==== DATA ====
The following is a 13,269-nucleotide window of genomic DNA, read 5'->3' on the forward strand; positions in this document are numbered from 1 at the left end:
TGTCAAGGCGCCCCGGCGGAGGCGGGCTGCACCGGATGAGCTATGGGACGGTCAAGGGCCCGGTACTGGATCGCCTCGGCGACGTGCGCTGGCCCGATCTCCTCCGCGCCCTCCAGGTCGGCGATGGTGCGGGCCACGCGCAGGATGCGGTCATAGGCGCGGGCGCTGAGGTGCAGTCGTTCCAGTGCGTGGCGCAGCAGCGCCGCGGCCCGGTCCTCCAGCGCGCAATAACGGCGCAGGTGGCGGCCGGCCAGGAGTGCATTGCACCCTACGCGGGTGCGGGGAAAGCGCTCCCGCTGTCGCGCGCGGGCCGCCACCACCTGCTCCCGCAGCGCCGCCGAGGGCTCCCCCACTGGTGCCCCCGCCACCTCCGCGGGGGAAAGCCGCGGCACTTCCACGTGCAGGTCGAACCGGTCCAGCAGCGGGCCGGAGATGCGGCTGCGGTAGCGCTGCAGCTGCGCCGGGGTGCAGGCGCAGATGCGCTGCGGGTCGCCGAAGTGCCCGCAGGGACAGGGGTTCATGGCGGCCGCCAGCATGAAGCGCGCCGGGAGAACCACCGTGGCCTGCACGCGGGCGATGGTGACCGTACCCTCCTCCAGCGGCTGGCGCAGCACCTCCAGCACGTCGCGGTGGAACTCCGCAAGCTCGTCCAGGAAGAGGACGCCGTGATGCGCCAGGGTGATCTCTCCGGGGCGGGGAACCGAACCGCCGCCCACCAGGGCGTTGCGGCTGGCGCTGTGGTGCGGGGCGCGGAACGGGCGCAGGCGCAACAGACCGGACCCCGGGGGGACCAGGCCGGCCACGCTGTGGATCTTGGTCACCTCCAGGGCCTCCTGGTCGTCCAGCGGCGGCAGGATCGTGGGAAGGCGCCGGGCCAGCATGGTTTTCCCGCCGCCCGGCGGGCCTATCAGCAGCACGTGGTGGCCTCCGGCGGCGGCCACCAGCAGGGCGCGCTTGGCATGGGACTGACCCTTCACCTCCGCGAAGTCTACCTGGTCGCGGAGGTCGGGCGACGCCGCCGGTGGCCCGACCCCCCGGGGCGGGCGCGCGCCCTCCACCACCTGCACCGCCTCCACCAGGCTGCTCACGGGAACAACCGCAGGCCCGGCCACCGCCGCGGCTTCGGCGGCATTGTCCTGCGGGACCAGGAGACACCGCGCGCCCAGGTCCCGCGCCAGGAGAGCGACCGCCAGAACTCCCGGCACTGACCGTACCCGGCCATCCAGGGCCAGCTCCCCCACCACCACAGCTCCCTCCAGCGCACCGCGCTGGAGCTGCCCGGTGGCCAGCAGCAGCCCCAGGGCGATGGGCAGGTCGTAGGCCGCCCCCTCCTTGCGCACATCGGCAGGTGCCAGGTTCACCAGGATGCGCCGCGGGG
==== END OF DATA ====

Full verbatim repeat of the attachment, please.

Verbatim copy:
The following is a 13,269-nucleotide window of genomic DNA, read 5'->3' on the forward strand; positions in this document are numbered from 1 at the left end:
TGTCAAGGCGCCCCGGCGGAGGCGGGCTGCACCGGATGAGCTATGGGACGGTCAAGGGCCCGGTACTGGATCGCCTCGGCGACGTGCGCTGGCCCGATCTCCTCCGCGCCCTCCAGGTCGGCGATGGTGCGGGCCACGCGCAGGATGCGGTCATAGGCGCGGGCGCTGAGGTGCAGTCGTTCCAGTGCGTGGCGCAGCAGCGCCGCGGCCCGGTCCTCCAGCGCGCAATAACGGCGCAGGTGGCGGCCGGCCAGGAGTGCATTGCACCCTACGCGGGTGCGGGGAAAGCGCTCCCGCTGTCGCGCGCGGGCCGCCACCACCTGCTCCCGCAGCGCCGCCGAGGGCTCCCCCACTGGTGCCCCCGCCACCTCCGCGGGGGAAAGCCGCGGCACTTCCACGTGCAGGTCGAACCGGTCCAGCAGCGGGCCGGAGATGCGGCTGCGGTAGCGCTGCAGCTGCGCCGGGGTGCAGGCGCAGATGCGCTGCGGGTCGCCGAAGTGCCCGCAGGGACAGGGGTTCATGGCGGCCGCCAGCATGAAGCGCGCCGGGAGAACCACCGTGGCCTGCACGCGGGCGATGGTGACCGTACCCTCCTCCAGCGGCTGGCGCAGCACCTCCAGCACGTCGCGGTGGAACTCCGCAAGCTCGTCCAGGAAGAGGACGCCGTGATGCGCCAGGGTGATCTCTCCGGGGCGGGGAACCGAACCGCCGCCCACCAGGGCGTTGCGGCTGGCGCTGTGGTGCGGGGCGCGGAACGGGCGCAGGCGCAACAGACCGGACCCCGGGGGGACCAGGCCGGCCACGCTGTGGATCTTGGTCACCTCCAGGGCCTCCTGGTCGTCCAGCGGCGGCAGGATCGTGGGAAGGCGCCGGGCCAGCATGGTTTTCCCGCCGCCCGGCGGGCCTATCAGCAGCACGTGGTGGCCTCCGGCGGCGGCCACCAGCAGGGCGCGCTTGGCATGGGACTGACCCTTCACCTCCGCGAAGTCTACCTGGTCGCGGAGGTCGGGCGACGCCGCCGGTGGCCCGACCCCCCGGGGCGGGCGCGCGCCCTCCACCACCTGCACCGCCTCCACCAGGCTGCTCACGGGAACAACCGCAGGCCCGGCCACCGCCGCGGCTTCGGCGGCATTGTCCTGCGGGACCAGGAGACACCGCGCGCCCAGGTCCCGCGCCAGGAGAGCGACCGCCAGAACTCCCGGCACTGACCGTACCCGGCCATCCAGGGCCAGCTCCCCCACCACCACAGCTCCCTCCAGCGCACCGCGCTGGAGCTGCCCGGTGGCCAGCAGCAGCCCCAGGGCGATGGGCAGGTCGTAGGCCGCCCCCTCCTTGCGCACATCGGCAGGTGCCAGGTTCACCAGGATGCGCCGCGGGG